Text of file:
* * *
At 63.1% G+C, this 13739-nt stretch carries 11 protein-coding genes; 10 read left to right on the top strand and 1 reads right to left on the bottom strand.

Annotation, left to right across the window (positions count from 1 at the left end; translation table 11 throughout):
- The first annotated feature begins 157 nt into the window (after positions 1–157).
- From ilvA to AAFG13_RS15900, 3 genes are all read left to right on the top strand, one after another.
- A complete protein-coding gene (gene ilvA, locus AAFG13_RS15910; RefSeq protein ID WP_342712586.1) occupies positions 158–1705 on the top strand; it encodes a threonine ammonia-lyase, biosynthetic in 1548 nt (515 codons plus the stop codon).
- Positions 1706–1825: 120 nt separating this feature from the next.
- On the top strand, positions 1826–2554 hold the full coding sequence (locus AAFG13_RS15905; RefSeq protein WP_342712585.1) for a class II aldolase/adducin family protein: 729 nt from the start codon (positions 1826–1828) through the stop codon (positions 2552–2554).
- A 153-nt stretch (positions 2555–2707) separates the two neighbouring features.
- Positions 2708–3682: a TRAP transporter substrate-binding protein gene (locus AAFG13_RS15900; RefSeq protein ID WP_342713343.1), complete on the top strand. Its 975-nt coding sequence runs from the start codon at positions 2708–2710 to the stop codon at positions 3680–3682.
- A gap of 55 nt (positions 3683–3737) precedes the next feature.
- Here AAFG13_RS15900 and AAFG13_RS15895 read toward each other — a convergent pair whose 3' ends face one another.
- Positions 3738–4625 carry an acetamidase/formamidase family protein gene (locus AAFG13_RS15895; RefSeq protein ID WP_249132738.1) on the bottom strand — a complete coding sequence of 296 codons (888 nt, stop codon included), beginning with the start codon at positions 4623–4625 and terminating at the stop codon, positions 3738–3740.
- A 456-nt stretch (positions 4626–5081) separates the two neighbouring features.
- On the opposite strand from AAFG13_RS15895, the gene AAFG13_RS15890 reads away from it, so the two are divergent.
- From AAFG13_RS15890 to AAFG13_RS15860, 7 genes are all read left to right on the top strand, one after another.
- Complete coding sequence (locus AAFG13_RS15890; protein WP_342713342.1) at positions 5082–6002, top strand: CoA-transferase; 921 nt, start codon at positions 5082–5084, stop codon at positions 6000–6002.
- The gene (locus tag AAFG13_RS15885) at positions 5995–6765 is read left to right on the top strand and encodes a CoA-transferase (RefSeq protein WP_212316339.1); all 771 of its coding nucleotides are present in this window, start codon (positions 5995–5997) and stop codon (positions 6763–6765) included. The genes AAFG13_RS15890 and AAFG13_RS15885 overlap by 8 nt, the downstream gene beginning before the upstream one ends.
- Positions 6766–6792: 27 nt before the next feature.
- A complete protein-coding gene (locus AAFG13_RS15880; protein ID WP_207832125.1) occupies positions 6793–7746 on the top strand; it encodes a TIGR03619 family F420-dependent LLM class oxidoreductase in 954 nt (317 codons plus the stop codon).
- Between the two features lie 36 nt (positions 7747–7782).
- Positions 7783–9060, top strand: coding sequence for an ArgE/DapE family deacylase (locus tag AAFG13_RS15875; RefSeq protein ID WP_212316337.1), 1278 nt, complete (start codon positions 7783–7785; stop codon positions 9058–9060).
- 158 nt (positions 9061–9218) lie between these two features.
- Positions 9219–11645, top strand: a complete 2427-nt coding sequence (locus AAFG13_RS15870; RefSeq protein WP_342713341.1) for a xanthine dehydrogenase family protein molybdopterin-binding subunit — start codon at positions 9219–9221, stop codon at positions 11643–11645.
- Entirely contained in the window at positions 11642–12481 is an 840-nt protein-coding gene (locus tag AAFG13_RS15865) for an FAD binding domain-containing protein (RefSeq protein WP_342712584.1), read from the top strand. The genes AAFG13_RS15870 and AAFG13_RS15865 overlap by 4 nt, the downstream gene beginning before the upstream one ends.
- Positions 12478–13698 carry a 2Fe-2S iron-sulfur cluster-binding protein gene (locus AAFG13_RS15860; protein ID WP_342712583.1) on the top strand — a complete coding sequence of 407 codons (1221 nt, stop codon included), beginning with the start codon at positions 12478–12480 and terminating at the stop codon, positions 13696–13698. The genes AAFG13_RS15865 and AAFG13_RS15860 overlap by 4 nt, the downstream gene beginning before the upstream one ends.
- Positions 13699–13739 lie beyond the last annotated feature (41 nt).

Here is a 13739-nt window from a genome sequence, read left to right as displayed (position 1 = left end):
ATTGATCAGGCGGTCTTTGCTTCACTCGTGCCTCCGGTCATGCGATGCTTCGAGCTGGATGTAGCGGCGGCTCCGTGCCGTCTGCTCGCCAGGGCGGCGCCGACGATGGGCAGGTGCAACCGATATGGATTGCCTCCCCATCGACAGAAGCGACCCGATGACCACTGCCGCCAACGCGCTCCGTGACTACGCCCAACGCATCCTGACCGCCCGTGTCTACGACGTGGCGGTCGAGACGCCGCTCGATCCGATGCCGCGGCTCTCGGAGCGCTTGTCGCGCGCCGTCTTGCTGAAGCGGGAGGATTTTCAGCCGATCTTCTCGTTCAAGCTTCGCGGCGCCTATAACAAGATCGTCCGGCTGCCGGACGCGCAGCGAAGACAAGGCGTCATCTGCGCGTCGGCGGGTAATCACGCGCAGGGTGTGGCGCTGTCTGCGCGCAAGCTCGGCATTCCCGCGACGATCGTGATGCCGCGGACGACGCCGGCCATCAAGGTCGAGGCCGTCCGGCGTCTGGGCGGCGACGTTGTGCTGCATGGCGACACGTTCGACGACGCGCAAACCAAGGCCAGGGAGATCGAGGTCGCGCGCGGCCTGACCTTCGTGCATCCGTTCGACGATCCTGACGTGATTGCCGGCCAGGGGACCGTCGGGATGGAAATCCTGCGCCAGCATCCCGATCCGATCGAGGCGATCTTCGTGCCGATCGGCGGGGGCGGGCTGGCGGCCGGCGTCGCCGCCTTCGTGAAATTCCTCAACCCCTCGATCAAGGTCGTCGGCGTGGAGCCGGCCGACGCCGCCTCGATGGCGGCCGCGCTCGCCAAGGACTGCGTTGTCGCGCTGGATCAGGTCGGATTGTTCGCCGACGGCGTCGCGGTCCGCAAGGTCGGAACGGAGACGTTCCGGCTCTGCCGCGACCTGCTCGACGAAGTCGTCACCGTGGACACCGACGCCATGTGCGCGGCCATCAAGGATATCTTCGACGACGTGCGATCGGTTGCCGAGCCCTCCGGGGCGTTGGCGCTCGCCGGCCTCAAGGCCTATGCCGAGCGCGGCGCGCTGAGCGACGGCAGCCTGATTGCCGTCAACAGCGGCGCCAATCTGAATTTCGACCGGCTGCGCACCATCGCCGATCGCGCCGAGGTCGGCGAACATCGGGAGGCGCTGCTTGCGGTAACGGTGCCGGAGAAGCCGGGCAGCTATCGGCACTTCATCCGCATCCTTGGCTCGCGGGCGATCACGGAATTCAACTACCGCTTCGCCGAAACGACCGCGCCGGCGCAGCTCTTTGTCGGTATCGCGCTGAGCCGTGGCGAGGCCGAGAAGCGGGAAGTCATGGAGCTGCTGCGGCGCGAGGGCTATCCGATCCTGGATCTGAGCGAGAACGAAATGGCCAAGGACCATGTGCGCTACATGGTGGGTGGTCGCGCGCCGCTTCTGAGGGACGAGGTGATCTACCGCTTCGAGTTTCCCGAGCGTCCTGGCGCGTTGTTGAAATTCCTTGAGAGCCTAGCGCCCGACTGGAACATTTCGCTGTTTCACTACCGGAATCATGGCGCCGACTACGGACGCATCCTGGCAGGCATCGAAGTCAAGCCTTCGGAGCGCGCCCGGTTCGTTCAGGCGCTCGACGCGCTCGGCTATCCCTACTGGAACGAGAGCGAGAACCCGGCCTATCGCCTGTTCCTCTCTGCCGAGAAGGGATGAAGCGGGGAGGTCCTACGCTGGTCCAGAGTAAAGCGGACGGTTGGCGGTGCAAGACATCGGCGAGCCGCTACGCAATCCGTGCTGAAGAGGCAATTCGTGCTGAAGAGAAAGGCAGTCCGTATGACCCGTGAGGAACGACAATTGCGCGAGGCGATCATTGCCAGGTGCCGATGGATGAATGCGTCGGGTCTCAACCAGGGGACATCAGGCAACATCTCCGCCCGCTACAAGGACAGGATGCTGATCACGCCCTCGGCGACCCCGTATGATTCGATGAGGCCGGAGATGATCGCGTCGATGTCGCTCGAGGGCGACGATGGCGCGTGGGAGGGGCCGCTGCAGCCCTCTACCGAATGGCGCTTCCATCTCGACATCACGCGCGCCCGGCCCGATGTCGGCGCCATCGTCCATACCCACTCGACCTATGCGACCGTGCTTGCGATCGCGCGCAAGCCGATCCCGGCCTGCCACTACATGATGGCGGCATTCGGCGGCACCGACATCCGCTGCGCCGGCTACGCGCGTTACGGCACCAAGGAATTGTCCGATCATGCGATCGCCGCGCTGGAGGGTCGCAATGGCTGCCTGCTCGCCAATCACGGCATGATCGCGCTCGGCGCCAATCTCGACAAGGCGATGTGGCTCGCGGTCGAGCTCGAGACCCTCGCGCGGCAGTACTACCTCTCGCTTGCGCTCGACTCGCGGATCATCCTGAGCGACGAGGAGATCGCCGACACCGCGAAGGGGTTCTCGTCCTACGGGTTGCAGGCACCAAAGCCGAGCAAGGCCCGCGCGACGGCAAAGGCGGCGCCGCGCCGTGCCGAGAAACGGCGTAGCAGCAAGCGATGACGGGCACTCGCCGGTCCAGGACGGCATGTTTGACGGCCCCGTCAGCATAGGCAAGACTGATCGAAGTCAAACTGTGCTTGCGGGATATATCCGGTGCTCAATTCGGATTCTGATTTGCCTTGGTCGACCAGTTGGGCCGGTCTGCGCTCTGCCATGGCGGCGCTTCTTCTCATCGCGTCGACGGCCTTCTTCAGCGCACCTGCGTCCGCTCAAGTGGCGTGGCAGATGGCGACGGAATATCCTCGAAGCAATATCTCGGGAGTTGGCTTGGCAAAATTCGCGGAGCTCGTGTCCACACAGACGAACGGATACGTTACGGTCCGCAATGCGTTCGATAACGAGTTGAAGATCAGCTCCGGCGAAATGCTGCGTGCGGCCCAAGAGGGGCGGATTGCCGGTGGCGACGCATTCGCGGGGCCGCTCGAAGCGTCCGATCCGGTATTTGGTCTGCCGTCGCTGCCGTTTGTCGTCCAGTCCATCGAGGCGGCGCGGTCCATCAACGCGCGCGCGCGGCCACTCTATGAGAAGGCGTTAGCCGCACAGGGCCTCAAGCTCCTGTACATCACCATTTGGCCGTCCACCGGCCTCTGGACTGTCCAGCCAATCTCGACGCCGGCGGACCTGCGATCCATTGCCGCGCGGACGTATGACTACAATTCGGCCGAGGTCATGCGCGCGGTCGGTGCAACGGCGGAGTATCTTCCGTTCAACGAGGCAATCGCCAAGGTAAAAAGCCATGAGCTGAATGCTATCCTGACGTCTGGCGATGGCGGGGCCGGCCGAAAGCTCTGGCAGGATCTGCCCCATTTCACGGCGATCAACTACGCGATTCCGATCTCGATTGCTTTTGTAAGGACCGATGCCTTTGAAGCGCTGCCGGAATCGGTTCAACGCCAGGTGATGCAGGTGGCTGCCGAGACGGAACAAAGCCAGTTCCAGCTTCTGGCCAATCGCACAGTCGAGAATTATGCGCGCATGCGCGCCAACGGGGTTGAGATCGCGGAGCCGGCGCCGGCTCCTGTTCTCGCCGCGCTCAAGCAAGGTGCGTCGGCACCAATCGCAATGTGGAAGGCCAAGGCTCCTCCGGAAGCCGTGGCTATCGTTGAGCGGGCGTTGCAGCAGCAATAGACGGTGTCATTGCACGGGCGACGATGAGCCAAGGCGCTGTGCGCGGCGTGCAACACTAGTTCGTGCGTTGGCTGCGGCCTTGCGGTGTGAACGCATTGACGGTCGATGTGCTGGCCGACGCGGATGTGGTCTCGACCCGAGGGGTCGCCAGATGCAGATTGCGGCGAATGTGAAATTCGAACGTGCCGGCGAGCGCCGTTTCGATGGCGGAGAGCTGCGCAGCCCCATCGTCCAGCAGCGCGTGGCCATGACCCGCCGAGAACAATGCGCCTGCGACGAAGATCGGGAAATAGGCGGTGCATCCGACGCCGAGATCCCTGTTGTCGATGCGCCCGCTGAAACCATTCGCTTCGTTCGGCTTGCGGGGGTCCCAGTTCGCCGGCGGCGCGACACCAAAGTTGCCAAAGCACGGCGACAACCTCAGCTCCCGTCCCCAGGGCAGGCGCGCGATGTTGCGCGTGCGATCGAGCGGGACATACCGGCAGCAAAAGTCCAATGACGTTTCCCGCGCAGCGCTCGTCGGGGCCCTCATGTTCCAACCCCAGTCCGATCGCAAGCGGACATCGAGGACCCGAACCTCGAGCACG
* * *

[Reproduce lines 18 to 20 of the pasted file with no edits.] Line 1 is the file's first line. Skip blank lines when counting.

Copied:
- Positions 6766–6792: 27 nt before the next feature.
- A complete protein-coding gene (locus AAFG13_RS15880; protein ID WP_207832125.1) occupies positions 6793–7746 on the top strand; it encodes a TIGR03619 family F420-dependent LLM class oxidoreductase in 954 nt (317 codons plus the stop codon).
- Between the two features lie 36 nt (positions 7747–7782).